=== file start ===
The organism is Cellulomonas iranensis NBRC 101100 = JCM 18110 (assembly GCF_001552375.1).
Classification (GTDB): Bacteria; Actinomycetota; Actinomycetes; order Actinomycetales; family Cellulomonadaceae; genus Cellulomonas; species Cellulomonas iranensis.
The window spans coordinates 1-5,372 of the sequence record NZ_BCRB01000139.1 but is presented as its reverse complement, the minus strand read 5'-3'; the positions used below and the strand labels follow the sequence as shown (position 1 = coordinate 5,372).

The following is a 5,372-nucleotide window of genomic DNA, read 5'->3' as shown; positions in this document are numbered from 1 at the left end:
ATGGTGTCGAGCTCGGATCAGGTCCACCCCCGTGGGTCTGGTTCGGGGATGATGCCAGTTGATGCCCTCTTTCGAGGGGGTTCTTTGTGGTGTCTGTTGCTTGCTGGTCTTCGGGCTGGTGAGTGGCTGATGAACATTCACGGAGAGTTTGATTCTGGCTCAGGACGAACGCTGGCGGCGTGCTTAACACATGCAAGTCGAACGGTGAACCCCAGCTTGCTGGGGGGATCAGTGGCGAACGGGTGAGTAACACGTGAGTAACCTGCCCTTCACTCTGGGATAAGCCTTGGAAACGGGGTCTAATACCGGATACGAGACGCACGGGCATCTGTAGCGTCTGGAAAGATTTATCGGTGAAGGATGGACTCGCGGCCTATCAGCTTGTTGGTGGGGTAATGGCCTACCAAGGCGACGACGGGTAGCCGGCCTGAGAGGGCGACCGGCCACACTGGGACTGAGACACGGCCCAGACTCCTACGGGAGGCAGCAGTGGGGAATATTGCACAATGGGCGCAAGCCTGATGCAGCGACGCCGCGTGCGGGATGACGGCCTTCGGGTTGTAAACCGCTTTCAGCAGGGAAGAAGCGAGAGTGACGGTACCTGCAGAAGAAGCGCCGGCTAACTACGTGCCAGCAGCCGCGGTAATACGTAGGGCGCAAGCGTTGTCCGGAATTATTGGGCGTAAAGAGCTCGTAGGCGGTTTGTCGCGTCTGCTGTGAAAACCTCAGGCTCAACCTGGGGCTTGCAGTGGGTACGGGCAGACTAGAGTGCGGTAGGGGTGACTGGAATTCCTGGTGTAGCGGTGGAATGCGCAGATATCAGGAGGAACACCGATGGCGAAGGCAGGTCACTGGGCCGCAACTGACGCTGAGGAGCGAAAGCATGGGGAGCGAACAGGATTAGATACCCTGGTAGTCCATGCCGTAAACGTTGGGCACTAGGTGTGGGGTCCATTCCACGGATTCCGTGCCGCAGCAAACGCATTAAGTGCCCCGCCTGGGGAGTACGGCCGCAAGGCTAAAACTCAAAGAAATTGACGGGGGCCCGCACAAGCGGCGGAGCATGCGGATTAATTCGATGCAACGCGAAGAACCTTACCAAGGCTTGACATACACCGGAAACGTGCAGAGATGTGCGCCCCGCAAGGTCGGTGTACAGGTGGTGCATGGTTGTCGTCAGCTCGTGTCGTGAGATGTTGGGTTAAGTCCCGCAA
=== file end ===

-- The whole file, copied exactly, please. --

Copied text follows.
The organism is Cellulomonas iranensis NBRC 101100 = JCM 18110 (assembly GCF_001552375.1).
Classification (GTDB): Bacteria; Actinomycetota; Actinomycetes; order Actinomycetales; family Cellulomonadaceae; genus Cellulomonas; species Cellulomonas iranensis.
The window spans coordinates 1-5,372 of the sequence record NZ_BCRB01000139.1 but is presented as its reverse complement, the minus strand read 5'-3'; the positions used below and the strand labels follow the sequence as shown (position 1 = coordinate 5,372).

The following is a 5,372-nucleotide window of genomic DNA, read 5'->3' as shown; positions in this document are numbered from 1 at the left end:
ATGGTGTCGAGCTCGGATCAGGTCCACCCCCGTGGGTCTGGTTCGGGGATGATGCCAGTTGATGCCCTCTTTCGAGGGGGTTCTTTGTGGTGTCTGTTGCTTGCTGGTCTTCGGGCTGGTGAGTGGCTGATGAACATTCACGGAGAGTTTGATTCTGGCTCAGGACGAACGCTGGCGGCGTGCTTAACACATGCAAGTCGAACGGTGAACCCCAGCTTGCTGGGGGGATCAGTGGCGAACGGGTGAGTAACACGTGAGTAACCTGCCCTTCACTCTGGGATAAGCCTTGGAAACGGGGTCTAATACCGGATACGAGACGCACGGGCATCTGTAGCGTCTGGAAAGATTTATCGGTGAAGGATGGACTCGCGGCCTATCAGCTTGTTGGTGGGGTAATGGCCTACCAAGGCGACGACGGGTAGCCGGCCTGAGAGGGCGACCGGCCACACTGGGACTGAGACACGGCCCAGACTCCTACGGGAGGCAGCAGTGGGGAATATTGCACAATGGGCGCAAGCCTGATGCAGCGACGCCGCGTGCGGGATGACGGCCTTCGGGTTGTAAACCGCTTTCAGCAGGGAAGAAGCGAGAGTGACGGTACCTGCAGAAGAAGCGCCGGCTAACTACGTGCCAGCAGCCGCGGTAATACGTAGGGCGCAAGCGTTGTCCGGAATTATTGGGCGTAAAGAGCTCGTAGGCGGTTTGTCGCGTCTGCTGTGAAAACCTCAGGCTCAACCTGGGGCTTGCAGTGGGTACGGGCAGACTAGAGTGCGGTAGGGGTGACTGGAATTCCTGGTGTAGCGGTGGAATGCGCAGATATCAGGAGGAACACCGATGGCGAAGGCAGGTCACTGGGCCGCAACTGACGCTGAGGAGCGAAAGCATGGGGAGCGAACAGGATTAGATACCCTGGTAGTCCATGCCGTAAACGTTGGGCACTAGGTGTGGGGTCCATTCCACGGATTCCGTGCCGCAGCAAACGCATTAAGTGCCCCGCCTGGGGAGTACGGCCGCAAGGCTAAAACTCAAAGAAATTGACGGGGGCCCGCACAAGCGGCGGAGCATGCGGATTAATTCGATGCAACGCGAAGAACCTTACCAAGGCTTGACATACACCGGAAACGTGCAGAGATGTGCGCCCCGCAAGGTCGGTGTACAGGTGGTGCATGGTTGTCGTCAGCTCGTGTCGTGAGATGTTGGGTTAAGTCCCGCAA